2017 Passivhaus Premonitions
It has undoubtedly been a topsy-turvy 2016 and if the beginning of 2017 is anything to go by, we had better all buckle in! With turbulent political scenarios in the foreseeable future, there is concern and uncertainty regarding the UK's climate change policies and environmental commitments (international, European & national!) How may this affect the Passivhaus movement?
The 2016 UK Passivhaus Conference heralded an exciting and simultaneously scary time for Passivhaus within the UK, as Passivhaus is starting to touch mainstream practices just as we’re about to leave the EU. Two views expressed by the panel included:
Leaving the single market may result in a shortage of skilled construction workers that is hard to fill fast enough to maintain momentum. This may be detrimental to construction quality and the collaborative culture that is imperative for the successful delivery of the Passivhaus standard, particularly at scale.
It is possible that the cost of imported Passivhaus components will increase in cost due to the devaluation of Sterling against the Euro. However, there is also a chance that the manufacturing of Passivhaus components may be boosted within the UK, helping to bring costs down.
The short answer, we don’t really know yet! We do know that it has been seven years since the first Passivhaus was built in the UK. Although the UK Passivhaus movement remains a voluntary standard and has yet to secure any political or national policy backing, there is a clear thirst for demand in improving building quality and providing comfortable homes.
I am confident that we still have a bright Passivhaus future. There is evidence that clients are seeking a better standard of design and performance generally and that the message about Passivhaus is positive and encouraging. People understand the benefits it delivers and that it is a physics based approach to better quality construction. They also ‘get’ that it saves money whilst delivering comfort.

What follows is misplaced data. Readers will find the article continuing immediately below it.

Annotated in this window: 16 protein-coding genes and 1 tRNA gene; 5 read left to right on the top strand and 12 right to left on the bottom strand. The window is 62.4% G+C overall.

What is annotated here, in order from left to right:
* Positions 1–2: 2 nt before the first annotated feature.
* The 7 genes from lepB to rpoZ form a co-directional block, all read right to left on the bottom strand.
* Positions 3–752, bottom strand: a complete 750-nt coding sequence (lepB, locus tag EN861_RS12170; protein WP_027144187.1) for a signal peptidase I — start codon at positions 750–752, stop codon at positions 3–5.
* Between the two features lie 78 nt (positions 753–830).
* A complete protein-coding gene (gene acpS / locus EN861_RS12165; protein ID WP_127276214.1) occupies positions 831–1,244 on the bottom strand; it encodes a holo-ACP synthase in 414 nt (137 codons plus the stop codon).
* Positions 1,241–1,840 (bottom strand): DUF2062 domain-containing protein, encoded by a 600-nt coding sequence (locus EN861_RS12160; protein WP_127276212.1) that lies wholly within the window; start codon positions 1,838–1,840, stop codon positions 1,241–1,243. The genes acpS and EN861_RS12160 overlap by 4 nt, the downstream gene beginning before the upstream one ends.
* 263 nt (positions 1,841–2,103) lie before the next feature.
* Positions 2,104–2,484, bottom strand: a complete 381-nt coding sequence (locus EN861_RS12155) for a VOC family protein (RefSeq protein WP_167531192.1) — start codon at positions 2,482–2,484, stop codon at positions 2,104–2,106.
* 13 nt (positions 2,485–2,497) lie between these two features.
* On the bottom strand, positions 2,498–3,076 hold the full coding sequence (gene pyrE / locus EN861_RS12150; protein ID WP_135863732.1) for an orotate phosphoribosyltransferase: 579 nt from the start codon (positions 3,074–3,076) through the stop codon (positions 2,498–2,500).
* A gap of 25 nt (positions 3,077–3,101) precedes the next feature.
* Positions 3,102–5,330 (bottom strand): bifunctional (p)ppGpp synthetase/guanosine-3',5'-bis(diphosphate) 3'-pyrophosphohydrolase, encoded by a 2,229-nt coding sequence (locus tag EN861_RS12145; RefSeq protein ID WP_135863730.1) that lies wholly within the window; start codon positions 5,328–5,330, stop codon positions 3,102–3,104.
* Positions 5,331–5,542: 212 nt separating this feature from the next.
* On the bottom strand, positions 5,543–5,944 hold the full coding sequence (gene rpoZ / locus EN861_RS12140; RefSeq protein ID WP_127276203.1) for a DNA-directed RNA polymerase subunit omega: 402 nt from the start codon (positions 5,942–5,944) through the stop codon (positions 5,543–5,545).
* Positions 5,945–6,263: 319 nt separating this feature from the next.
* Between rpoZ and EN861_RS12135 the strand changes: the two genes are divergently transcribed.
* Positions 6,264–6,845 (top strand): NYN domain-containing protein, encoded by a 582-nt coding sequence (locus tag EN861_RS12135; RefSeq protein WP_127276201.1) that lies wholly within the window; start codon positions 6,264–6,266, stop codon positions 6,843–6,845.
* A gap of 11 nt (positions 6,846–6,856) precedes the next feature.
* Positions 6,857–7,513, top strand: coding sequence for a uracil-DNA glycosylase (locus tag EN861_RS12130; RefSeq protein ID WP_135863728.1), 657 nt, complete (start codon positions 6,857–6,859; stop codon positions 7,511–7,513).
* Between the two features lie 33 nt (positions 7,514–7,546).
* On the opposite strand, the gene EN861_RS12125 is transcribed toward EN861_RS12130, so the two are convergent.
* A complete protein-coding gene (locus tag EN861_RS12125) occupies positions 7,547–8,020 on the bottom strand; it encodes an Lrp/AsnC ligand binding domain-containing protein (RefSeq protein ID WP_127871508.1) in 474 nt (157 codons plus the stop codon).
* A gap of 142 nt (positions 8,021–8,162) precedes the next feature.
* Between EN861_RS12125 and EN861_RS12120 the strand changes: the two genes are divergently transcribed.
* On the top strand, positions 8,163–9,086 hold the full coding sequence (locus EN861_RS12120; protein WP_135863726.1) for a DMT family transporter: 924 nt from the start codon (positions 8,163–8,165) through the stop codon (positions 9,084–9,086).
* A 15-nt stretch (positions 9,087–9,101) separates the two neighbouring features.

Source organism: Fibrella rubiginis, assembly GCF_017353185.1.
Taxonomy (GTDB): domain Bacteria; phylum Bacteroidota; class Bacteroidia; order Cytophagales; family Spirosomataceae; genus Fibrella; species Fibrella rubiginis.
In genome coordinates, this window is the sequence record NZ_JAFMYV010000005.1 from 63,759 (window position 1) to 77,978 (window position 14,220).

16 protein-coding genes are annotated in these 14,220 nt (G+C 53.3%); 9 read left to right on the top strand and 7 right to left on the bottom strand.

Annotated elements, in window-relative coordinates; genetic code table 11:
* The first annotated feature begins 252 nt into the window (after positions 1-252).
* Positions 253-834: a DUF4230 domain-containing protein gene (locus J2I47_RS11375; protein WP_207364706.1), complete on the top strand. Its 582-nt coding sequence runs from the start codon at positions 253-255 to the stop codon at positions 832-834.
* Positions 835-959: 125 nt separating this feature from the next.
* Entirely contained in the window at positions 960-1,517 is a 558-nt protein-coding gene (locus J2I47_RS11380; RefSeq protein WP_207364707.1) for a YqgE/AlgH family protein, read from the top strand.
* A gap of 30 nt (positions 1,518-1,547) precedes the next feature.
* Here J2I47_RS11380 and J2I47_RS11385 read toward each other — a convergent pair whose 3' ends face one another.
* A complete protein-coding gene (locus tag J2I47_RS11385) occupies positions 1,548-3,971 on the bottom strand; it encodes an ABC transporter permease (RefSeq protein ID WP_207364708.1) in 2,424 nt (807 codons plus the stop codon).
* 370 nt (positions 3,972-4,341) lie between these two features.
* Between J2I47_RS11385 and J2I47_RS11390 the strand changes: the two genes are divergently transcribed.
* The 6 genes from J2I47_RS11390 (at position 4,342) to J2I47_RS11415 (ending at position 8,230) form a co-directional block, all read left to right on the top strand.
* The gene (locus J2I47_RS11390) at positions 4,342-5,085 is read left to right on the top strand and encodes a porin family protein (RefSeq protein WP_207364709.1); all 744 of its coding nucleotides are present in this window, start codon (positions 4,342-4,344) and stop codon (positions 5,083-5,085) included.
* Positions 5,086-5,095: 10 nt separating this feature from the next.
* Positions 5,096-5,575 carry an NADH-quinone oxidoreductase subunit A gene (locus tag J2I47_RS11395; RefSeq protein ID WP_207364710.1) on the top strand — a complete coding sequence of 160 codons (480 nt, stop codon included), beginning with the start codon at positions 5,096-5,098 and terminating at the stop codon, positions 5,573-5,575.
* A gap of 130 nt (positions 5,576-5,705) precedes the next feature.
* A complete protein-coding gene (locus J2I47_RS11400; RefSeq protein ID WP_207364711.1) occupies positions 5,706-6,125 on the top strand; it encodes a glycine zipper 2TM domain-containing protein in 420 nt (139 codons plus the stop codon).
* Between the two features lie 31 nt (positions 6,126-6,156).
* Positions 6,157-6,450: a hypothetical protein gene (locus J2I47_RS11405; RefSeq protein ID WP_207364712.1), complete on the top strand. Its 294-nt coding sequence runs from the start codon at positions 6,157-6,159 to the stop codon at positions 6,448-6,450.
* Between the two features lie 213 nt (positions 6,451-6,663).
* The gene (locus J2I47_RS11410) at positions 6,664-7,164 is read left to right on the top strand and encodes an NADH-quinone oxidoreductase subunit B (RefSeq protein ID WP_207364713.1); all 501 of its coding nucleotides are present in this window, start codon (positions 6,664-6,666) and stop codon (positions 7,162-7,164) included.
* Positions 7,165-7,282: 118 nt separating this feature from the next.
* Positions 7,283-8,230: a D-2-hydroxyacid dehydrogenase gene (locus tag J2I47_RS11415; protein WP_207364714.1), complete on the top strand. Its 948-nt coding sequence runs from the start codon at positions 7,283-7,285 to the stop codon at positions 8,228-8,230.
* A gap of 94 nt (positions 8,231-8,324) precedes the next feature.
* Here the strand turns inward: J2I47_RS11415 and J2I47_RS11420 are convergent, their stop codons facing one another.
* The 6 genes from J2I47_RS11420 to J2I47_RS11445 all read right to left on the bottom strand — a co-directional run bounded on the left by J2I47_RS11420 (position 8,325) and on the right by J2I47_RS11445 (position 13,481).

Even where people are not going for Passivhaus they are still seeking better quality construction... We receive a good number of inquiries solely based on our experience of delivering the standard. I predict that the standard will build on its early development here in the UK, gaining more widespread acceptance, particularly amongst the self-build markets where quality is paramount.
Chris Parsons, Parsons + Whittley Architects
Ones to watch
Saffron Acres in Leicestershire has recently become the UK’s largest residential certified Passivhaus scheme with all 68 units achieving the standard. However, there are a few large schemes hot on its heels to claim the title:
100+ homes at both sites aiming for Passivhaus
72 homes aiming for Passivhaus
300+ homes aiming for Passivhaus
The annual UK Passivhaus Awards will once again be taking place in July and will champion the best in innovative UK Passivhaus schemes.
Here at the Trust this year, along with our core program of annual activities, we are working on several working groups and best practice protocols. The Passivhaus goes Personal campaign continues to promote the standard to self-builders, and we are excited to launch a new Passivhaus campaign later this year for Local Authorities. We are also looking to expand the technical guidance on our knowledge base ‘How to build a Passivhaus’ and help inspire the next generation of Passivhaus with a national Passivhaus Student Competition.
|Passivhaus goes Personal
||How to build a Passivhaus||UK Passivhaus Awards||Passivhaus Student Competition||UK Passivhaus Conference|
There are a number of sponsorship opportunites for several of the upcoming events. to get involved please email Kirsten@passivhaustrust.org.uk